This post is a reply to several queries defending my brothers hairscapades. Perhaps this will suitably illustrate the point I tried to make previously.
My brother has reached that stage in life where he is interested in his reflection. It is a highly disconcerting feeling for the rest of the family to notice the “baby” suddenly lifting weights, obsessing about oily food and haircuts, and generally being “the dude”. Most of it was alright, often good too. But it was the hair factor that killed us.
At first it was hilarious, then slightly amusing, and then completely exasperating. You see, my brother couldn’t be like other brothers and simply walk around looking like a partly denuded porcupine. Nooooo. His speciality was an obsession with his hairline. One fine afternoon, lightly dozing after lunch, the family was caught unawares when my brother announced, a la tragic hero declaring impending doom, “I’m going bald.”
We laughed and laughed. And he was very offended.
Hey, you can’t blame us! Blessed with a veritable jungle on his head, it took more than your average stretch of the imagination to notice any baldness. Everyday he’d he would point out a small indentation in his hairline and insist that recession happened (forgive the pun it was much too delicious an opportunity). It was when he began to tally hairs lost, that things began to get truly irritating. And admittedly entertaining as well. Family jokes on how he should get “Gulfgate” done, ran rampant. What was truly disturbing was that he actually took us seriously when we said this.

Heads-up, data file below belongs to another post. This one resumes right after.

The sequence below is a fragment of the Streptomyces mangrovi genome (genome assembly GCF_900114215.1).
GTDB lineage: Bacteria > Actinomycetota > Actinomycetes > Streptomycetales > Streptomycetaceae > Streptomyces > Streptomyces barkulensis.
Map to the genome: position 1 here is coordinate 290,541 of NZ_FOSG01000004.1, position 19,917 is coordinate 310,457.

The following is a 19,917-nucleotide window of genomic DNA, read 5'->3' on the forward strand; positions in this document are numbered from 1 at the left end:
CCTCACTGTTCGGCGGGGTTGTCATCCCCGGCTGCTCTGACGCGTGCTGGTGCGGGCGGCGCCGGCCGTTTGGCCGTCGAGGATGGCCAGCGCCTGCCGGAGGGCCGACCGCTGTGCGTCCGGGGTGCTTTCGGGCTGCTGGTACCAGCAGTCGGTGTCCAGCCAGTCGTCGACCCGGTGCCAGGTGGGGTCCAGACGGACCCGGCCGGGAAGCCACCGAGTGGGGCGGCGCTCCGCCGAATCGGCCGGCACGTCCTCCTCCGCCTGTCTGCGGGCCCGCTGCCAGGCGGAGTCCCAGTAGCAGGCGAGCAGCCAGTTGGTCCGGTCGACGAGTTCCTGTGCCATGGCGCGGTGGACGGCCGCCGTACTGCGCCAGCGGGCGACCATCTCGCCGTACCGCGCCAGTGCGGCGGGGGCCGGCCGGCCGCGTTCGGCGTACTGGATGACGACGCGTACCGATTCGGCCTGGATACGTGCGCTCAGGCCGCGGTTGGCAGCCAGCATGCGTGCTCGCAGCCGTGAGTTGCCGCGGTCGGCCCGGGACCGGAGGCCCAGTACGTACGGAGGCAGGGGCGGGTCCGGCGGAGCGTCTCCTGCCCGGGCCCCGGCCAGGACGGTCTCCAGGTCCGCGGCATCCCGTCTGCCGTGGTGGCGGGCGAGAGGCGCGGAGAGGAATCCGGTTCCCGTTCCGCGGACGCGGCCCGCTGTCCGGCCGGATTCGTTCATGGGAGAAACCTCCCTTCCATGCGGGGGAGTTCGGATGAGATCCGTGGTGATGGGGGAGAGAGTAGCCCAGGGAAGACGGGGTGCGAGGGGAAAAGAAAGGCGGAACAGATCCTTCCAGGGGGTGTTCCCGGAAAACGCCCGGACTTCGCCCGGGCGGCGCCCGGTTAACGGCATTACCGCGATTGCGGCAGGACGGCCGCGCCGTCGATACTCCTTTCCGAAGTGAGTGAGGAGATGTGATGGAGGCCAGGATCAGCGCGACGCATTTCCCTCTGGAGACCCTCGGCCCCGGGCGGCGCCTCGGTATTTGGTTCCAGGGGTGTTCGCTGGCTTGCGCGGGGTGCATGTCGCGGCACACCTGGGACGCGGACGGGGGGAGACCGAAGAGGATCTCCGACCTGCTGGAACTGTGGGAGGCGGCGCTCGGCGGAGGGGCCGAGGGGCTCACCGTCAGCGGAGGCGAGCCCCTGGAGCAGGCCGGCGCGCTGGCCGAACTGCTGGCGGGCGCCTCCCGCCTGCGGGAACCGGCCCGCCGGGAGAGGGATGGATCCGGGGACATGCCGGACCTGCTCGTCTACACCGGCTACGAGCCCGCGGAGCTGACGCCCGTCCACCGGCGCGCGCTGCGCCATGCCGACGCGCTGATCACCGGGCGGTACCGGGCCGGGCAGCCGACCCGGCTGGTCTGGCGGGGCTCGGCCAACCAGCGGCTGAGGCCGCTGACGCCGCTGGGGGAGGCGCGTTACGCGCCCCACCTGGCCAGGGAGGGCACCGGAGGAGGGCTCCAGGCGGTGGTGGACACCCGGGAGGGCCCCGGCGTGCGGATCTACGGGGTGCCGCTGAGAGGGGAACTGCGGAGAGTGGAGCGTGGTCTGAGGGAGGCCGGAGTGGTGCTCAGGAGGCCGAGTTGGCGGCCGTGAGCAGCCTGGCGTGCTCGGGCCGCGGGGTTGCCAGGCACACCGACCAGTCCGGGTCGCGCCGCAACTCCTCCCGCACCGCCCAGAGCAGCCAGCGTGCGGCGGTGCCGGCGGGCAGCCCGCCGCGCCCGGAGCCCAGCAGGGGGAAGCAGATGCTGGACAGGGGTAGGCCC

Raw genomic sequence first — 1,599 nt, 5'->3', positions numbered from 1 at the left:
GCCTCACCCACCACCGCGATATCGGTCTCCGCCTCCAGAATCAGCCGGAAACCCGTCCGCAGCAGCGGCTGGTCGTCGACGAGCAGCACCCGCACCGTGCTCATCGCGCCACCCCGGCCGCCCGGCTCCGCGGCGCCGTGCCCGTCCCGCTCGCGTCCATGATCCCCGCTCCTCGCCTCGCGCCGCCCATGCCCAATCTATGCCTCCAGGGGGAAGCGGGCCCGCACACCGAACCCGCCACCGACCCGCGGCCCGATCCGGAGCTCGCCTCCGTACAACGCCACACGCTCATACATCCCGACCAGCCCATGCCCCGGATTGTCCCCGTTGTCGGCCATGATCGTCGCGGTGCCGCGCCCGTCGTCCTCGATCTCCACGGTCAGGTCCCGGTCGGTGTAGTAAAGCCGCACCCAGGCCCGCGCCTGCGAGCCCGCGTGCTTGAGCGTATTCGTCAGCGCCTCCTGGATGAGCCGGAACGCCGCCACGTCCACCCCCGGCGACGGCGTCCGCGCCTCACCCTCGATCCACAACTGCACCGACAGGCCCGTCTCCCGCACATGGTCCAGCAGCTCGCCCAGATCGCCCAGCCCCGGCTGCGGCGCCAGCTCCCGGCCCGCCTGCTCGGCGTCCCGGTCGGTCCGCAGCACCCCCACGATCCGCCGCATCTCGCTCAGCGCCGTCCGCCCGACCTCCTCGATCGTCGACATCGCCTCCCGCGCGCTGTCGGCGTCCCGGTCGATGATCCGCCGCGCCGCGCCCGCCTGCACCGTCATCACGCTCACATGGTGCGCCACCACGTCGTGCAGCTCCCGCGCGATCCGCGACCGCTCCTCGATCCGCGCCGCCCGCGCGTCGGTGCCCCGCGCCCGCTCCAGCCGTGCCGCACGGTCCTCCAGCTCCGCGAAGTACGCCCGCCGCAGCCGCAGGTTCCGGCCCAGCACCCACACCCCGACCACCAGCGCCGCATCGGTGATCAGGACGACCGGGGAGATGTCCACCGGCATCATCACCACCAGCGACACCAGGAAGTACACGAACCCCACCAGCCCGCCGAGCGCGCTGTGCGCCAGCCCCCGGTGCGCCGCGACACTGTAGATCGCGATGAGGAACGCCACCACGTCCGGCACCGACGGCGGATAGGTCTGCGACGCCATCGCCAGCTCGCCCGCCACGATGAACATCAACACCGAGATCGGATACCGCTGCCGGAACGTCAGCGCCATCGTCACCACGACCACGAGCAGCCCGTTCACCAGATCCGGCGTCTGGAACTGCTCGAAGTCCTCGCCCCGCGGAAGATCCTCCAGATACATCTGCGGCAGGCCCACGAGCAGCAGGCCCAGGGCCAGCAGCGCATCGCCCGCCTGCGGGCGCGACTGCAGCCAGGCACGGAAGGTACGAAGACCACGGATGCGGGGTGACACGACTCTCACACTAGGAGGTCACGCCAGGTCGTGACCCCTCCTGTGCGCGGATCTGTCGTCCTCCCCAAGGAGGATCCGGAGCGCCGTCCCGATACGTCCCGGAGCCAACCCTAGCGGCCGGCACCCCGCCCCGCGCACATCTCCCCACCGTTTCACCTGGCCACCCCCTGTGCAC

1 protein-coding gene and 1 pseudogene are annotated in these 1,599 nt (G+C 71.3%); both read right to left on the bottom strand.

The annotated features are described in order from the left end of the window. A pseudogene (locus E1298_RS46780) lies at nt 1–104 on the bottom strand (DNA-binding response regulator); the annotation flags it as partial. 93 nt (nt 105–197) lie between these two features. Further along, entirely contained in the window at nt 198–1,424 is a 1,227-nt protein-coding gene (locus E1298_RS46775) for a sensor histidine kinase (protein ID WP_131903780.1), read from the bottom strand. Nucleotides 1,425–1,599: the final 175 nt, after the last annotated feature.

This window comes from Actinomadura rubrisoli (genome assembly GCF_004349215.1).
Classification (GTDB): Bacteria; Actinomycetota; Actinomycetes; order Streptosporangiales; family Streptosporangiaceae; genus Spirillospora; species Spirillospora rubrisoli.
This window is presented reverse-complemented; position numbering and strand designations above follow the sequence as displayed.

Several hair-brained ideas on hair loss later, we had the good fortune of going to Tirupathi. It is a known fact that one of the major prayer offerings there is one’s own hair. At the sight of all those bald heads my father had the brilliant idea of getting his son to go through with it as well (I offered, but we already know the family’s take on my hair length reduction schemes. [Humph!]). My brother had his misgivings but they were all demolished with a single sentence from the wily barber who was plying the razor. “Your hair will grow doubly thick.” He declared, pointing to his own shock of pitch black hair. Given such virulent proof, my brother bowed his head to the razor, doubts assuaged. True, the reflection in the mirror took some getting used to; but the pros outran the cons by miles. For one thing, the concept of combing was conveniently canned, as was the irritation of what another friend baldly described as “three pounds of mess” on one’s cranium. And with all due credit to the razor-man, the new hair growth did resemble a jungle (of course it always did, but in my brothers eyes there was ‘improvement’).
The gentle, logical reader may decide that this would spell a happy end to our hair-shirt days. But, as mentioned once upon a time in an earlier entry, my family –much like myself– defies all logic. My brother now spends half the year railing against his baldness and the other half requesting to go bald. And the sound you hear in the background is the hapless sister banging her head against the nearest hard surface.
You try figuring him out!